Times were getting tough for the Issaquah boys soccer program.
The last three years, the team won just seven games, lost 32 and tied nine. In 2007, they went winless at 0-13-3. In fact, the last time an Eagles squad had more wins than losses was in 2003, when they went 10-4-1.
“We did go through a lot of those growing pains,” said Jason Lichtenberger, who is in his fourth year as head coach, and assisted the five previous years.
The stretch of difficult times appears to have reached its end in 2009, however.
In its first eight games, Issaquah is 7-1 and ranked No. 6 in the latest National Soccer Coaches Association of America/adidas Region V poll — a list of top-ranked teams from Washington, Alaska and California. The Eagles have already won as many games as they did the three previous years combined.
“The last couple of years we’ve kind of been the joke of the school — it’s different this year,” said senior midfielder Larry Schneider, referring to the high regional ranking.
Perhaps the most impressive part of the turnaround lies in the fact that Issaquah’s roster is virtually the same.
The Eagles have added just one sophomore to their roster. The rest of the team is made up of nine seniors and 11 juniors — 12 of those athletes had some role on last year’s varsity squad.
So, why the drastic change in 2009? There’s one common answer among teammates.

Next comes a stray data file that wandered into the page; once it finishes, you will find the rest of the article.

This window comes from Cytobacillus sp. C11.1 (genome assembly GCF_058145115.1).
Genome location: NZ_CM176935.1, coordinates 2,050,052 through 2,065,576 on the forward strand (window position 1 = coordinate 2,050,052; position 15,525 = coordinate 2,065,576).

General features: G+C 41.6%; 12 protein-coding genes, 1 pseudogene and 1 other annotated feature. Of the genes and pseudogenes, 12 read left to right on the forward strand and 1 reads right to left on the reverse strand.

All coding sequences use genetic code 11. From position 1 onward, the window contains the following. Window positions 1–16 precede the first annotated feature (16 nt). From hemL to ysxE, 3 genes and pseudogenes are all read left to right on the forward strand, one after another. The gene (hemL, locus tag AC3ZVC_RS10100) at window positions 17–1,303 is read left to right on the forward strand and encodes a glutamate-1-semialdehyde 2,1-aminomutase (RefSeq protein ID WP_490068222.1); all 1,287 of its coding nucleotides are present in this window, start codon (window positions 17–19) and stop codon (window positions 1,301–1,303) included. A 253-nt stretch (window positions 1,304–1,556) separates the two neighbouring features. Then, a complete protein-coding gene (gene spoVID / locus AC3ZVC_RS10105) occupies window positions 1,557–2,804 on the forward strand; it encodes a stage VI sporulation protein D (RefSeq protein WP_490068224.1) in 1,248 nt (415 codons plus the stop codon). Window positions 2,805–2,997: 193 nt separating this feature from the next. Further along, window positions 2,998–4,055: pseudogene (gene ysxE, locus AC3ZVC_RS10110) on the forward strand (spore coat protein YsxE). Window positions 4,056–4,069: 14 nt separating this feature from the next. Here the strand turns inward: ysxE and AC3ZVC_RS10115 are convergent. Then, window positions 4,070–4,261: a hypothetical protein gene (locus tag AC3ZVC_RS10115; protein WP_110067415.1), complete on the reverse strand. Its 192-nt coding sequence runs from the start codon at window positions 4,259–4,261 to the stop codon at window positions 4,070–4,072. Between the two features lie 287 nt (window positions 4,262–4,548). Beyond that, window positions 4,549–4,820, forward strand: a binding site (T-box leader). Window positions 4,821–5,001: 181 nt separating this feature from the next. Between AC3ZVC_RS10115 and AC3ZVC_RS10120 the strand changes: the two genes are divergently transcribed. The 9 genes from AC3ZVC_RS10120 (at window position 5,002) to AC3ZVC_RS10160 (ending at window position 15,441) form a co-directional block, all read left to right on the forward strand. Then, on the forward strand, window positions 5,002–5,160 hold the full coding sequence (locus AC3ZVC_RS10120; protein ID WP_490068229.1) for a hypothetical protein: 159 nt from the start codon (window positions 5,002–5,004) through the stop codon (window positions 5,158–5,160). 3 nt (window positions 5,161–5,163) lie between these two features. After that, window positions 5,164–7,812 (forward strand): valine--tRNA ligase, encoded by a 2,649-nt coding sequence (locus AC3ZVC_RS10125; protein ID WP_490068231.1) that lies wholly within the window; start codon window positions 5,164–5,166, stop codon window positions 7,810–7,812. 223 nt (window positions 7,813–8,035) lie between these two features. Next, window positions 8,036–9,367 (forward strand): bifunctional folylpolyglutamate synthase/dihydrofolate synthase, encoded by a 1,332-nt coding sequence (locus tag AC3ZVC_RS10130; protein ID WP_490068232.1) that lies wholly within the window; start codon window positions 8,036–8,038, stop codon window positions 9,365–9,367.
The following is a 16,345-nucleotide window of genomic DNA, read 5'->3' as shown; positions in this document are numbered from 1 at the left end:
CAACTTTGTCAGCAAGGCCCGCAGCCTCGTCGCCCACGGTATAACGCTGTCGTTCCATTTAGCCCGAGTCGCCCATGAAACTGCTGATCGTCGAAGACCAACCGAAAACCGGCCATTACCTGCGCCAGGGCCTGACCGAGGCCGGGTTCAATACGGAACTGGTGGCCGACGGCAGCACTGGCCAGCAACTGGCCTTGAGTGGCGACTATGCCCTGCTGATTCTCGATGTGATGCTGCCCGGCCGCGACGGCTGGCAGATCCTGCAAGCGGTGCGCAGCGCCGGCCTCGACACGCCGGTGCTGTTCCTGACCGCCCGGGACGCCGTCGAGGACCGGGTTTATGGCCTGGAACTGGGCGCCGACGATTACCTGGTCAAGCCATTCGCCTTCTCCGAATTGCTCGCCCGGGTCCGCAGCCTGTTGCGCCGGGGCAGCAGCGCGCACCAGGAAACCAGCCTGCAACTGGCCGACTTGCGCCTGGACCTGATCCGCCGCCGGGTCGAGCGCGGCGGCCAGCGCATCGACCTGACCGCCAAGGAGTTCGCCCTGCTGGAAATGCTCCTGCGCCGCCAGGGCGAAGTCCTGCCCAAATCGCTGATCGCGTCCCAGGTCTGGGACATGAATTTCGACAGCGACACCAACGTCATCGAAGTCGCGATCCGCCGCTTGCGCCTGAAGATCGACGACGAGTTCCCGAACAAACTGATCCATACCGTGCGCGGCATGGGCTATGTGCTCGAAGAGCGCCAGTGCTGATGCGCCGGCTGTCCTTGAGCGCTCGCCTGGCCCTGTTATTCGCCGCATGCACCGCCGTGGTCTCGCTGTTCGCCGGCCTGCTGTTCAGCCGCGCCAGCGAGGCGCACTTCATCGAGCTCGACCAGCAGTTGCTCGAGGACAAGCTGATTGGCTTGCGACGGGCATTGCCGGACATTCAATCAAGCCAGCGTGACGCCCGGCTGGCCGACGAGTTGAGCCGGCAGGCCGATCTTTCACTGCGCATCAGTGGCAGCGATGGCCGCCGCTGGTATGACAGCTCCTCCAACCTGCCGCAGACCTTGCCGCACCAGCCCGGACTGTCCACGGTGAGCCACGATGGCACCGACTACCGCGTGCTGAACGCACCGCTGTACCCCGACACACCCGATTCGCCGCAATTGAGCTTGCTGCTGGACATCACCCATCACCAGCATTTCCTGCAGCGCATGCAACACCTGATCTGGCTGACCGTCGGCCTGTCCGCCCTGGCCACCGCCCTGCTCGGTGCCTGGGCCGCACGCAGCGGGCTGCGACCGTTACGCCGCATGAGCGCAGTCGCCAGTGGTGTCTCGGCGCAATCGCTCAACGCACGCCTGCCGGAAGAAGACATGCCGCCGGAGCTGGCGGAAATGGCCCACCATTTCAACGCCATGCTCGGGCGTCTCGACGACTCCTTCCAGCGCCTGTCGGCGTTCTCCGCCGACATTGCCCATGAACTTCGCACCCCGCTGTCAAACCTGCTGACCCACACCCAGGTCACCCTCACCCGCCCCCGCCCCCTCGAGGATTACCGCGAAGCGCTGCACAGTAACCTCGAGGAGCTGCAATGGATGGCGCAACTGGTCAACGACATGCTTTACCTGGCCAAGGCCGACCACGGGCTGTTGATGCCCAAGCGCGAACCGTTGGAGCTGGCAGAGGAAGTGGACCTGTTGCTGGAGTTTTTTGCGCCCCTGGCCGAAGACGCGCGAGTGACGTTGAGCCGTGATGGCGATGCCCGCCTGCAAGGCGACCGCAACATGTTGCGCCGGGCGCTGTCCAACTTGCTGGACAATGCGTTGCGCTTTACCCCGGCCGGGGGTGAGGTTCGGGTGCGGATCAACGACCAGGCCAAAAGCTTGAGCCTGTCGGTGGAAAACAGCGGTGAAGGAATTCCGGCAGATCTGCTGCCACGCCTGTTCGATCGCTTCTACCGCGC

“Everyone’s matured a lot, the team is a lot more experienced,” junior forward Lucas Morias said.
Fellow junior Junpei Tsuji concurred.
“I’ve noticed we’re way more united this year, and we’re playing a lot harder,” he said. “We’re playing well together at practices and in games too.”
There were times during last year’s 3-10-3 season where Issaquah blew big leads to the league’s top teams — in particular a pair of back-to-back losses to Newport and Mercer Island. The Eagles took two-goal leads in both games, only to lose the lead in the second half, and fall in overtime. The tough losses wore hard on teammates.
“We definitely got chippy at each other in some games, because we blew a couple of big leads,” Schneider said.
According to Schneider, the ability to keep the negativity off the field has been crucial to early success.
“It’s a really similar team from last year, but I think we’re really a much more unified team this year,” he said. “You can tell that by the way we pass the ball the around, the way we get along.”
Lichtenberger also introduced a new program to his team through the Pacific Institute. Once a week Issaquah players sit down in a classroom environment and go over mental aspects of the game with project managers from the institute. The US Olympic swim team and the USC football team have used the same techniques.
“It’s a 12-step program, and it’s all about how their mind works and how they can achieve their greatest potential,” Lichtenberger said. “It’s a really fun course for them.”
While maturity and new coaching techniques have led to early-season success, one thing is for certain — Issaquah isn’t settling.
“We worked a lot of building the belief that they could do this,” Lichtenberger said. “We’ve got the KingCo championship on our minds, we’ve got the state championship on our minds, and several other goals along the way.”
Goals: Larry Schneider (5), Lucas Morais (3), Quinn Grisham (3), Manuel Brugger (2), Andrew Schubert (2), Michael Axelson (2), Kelby Lemons (2), Junpei Tsuji (1), Kyle Pedersen (1). Assists: Lucas Morais (3), Quinn Grisham (3), Manuel Brugger (2), Junpei Tsuji (2), Kyle Pedersen (2). Shutouts: Stephen Jacobson (3).